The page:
It's common knowledge that kittens need a series of shots to protect them from common diseases, but it’s not so clear what to do when you rescue a kitty who’s never been vaccinated. While adult cats do require multiple shots, their needs are different from the little guys.
Cats are typically vaccinated against several common diseases, such as feline distemper, also known as panleukopenia, and various upper respiratory infections including chlamydia and rhinotracheitis. Kittens usually get the FVRCP shot to protect them against feline viral rhinotracheitis, calicivirus and panleukopenia, or they’re given the RCCP injection, which covers rhinotracheitis, calicivirus, chlamydia and panleukopenia. Depending on your cat’s situation and the diseases that are prevalent in your area, your vet may also recommend other shots for your pal, such as the feline leukemia shot or a vaccination against feline infectious peritonitis.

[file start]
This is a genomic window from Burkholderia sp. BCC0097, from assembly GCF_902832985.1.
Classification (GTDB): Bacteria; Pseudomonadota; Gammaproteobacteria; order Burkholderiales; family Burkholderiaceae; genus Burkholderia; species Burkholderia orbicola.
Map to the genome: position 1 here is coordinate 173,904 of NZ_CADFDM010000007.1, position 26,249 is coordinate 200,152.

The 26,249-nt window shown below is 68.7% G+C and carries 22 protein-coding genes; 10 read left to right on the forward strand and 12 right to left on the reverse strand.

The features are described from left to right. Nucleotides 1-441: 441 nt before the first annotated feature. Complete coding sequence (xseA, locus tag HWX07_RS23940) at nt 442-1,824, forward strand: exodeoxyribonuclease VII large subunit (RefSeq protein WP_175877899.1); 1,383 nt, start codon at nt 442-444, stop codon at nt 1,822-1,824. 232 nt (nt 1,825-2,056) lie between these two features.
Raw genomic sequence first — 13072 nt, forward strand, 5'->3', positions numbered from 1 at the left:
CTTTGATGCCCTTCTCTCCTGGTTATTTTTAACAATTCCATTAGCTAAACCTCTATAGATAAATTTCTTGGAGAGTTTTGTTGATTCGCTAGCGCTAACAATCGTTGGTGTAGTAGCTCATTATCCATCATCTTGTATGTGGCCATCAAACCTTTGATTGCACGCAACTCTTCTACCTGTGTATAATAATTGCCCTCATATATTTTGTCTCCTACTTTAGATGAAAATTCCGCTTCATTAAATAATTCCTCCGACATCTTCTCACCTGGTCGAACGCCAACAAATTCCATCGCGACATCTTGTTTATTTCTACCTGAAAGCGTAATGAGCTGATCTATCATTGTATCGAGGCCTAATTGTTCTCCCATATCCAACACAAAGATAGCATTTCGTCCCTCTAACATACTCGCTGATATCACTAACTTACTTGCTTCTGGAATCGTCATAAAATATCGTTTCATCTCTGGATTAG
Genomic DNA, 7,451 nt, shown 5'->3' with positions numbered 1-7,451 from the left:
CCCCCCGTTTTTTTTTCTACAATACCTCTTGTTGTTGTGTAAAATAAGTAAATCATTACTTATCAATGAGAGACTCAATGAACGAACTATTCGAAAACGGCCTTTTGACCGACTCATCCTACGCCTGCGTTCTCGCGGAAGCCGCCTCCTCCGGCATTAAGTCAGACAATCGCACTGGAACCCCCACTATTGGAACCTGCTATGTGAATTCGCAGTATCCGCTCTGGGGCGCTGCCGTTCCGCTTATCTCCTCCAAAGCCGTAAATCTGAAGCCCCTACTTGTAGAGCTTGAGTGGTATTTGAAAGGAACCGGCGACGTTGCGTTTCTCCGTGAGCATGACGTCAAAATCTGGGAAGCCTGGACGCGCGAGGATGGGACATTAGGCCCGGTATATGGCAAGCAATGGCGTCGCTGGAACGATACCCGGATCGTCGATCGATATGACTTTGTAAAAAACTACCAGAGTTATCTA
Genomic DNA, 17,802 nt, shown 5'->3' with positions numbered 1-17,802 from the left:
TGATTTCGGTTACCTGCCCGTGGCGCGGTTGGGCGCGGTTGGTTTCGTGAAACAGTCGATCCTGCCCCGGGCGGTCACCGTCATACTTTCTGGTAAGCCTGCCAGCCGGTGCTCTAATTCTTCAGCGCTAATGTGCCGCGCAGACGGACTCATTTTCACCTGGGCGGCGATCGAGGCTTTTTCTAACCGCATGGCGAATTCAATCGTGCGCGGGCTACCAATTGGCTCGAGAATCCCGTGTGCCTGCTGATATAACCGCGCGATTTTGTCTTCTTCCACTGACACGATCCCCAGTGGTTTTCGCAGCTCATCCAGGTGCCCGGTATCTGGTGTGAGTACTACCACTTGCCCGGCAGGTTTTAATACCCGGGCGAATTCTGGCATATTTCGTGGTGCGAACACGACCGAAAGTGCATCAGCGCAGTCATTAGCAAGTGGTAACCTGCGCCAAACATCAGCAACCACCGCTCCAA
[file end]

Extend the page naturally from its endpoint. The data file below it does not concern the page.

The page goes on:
When a kitten is born, the first milk he gets from his mother contains antibodies that give him immunity to diseases that might otherwise kill him. This protection lasts for an indefinite period of time, but begins to wear off as the kitten gets older, and by the time he’s 12 to 14 weeks old his immunity is typically gone. Since a vaccination won’t do a kitten any good as long as his mother’s immunity is still protecting him, a kitten gets a series of shots two to four weeks apart to make sure he’s covered when he needs it.
If you have an adult kitty who’s never had a shot before, you can be sure that he’s not carrying around any of mom’s antibodies. That means that the timing of his shots isn’t an issue, so you can give him his first shot the day you bring him home. While he doesn’t need a whole series of shots to make sure that he’s protected, a follow-up booster about three to four weeks after the first shot will help to make sure your kitty’s immunity levels are high enough to protect him in case of exposure to disease.
No matter how old your pet is when he starts getting his shots, he’ll need periodic boosters once the initial series has been completed. How often he needs the shots depends on some variable factors, including the type of vaccine your vet uses and your kitty’s lifestyle. Cats who roam freely outdoors may need a booster shot every year, while kitties who live in the house full time may only have to get an update every three years. Your vet can give you the details about what your buddy needs and when he needs it.